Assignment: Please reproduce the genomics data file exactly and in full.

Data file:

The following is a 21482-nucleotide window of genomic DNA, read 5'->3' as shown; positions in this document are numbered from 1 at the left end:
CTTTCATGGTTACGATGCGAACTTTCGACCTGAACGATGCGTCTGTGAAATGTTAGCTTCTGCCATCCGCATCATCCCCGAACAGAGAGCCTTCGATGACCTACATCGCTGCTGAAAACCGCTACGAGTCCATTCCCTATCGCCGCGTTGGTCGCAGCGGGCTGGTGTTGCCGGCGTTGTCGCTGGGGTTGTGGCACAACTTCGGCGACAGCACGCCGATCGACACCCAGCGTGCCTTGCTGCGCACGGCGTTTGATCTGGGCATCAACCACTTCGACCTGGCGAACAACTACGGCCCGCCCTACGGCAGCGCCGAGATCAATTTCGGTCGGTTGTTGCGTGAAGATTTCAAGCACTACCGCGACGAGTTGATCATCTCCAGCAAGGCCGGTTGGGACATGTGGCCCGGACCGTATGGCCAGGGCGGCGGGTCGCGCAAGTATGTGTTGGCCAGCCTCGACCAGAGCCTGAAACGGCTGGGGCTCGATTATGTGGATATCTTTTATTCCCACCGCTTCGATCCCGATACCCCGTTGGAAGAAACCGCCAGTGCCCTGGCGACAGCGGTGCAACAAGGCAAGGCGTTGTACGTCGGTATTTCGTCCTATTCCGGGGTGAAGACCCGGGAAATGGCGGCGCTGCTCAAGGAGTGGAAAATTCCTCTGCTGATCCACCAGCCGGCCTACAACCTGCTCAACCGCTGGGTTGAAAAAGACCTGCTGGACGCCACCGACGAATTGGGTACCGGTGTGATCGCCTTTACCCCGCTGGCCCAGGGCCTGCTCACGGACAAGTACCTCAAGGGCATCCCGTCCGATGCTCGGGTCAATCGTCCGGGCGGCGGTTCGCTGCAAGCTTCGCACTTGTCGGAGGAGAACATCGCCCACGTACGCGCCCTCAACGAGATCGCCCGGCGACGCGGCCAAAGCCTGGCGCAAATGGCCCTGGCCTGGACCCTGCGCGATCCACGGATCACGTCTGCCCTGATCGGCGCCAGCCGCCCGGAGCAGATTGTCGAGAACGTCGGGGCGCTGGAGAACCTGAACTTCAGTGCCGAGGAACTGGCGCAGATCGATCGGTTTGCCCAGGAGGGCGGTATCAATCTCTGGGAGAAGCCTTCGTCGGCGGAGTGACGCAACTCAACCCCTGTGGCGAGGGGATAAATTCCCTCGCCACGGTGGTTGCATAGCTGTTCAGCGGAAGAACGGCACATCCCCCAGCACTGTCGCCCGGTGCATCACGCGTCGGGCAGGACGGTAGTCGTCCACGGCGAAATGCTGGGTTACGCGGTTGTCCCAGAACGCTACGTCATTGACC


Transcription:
The following is a 21482-nucleotide window of genomic DNA, read 5'->3' as shown; positions in this document are numbered from 1 at the left end:
CTTTCATGGTTACGATGCGAACTTTCGACCTGAACGATGCGTCTGTGAAATGTTAGCTTCTGCCATCCGCATCATCCCCGAACAGAGAGCCTTCGATGACCTACATCGCTGCTGAAAACCGCTACGAGTCCATTCCCTATCGCCGCGTTGGTCGCAGCGGGCTGGTGTTGCCGGCGTTGTCGCTGGGGTTGTGGCACAACTTCGGCGACAGCACGCCGATCGACACCCAGCGTGCCTTGCTGCGCACGGCGTTTGATCTGGGCATCAACCACTTCGACCTGGCGAACAACTACGGCCCGCCCTACGGCAGCGCCGAGATCAATTTCGGTCGGTTGTTGCGTGAAGATTTCAAGCACTACCGCGACGAGTTGATCATCTCCAGCAAGGCCGGTTGGGACATGTGGCCCGGACCGTATGGCCAGGGCGGCGGGTCGCGCAAGTATGTGTTGGCCAGCCTCGACCAGAGCCTGAAACGGCTGGGGCTCGATTATGTGGATATCTTTTATTCCCACCGCTTCGATCCCGATACCCCGTTGGAAGAAACCGCCAGTGCCCTGGCGACAGCGGTGCAACAAGGCAAGGCGTTGTACGTCGGTATTTCGTCCTATTCCGGGGTGAAGACCCGGGAAATGGCGGCGCTGCTCAAGGAGTGGAAAATTCCTCTGCTGATCCACCAGCCGGCCTACAACCTGCTCAACCGCTGGGTTGAAAAAGACCTGCTGGACGCCACCGACGAATTGGGTACCGGTGTGATCGCCTTTACCCCGCTGGCCCAGGGCCTGCTCACGGACAAGTACCTCAAGGGCATCCCGTCCGATGCTCGGGTCAATCGTCCGGGCGGCGGTTCGCTGCAAGCTTCGCACTTGTCGGAGGAGAACATCGCCCACGTACGCGCCCTCAACGAGATCGCCCGGCGACGCGGCCAAAGCCTGGCGCAAATGGCCCTGGCCTGGACCCTGCGCGATCCACGGATCACGTCTGCCCTGATCGGCGCCAGCCGCCCGGAGCAGATTGTCGAGAACGTCGGGGCGCTGGAGAACCTGAACTTCAGTGCCGAGGAACTGGCGCAGATCGATCGGTTTGCCCAGGAGGGCGGTATCAATCTCTGGGAGAAGCCTTCGTCGGCGGAGTGACGCAACTCAACCCCTGTGGCGAGGGGATAAATTCCCTCGCCACGGTGGTTGCATAGCTGTTCAGCGGAAGAACGGCACATCCCCCAGCACTGTCGCCCGGTGCATCACGCGTCGGGCAGGACGGTAGTCGTCCACGGCGAAATGCTGGGTTACGCGGTTGTCCCAGAACGCTACGTCATTGACC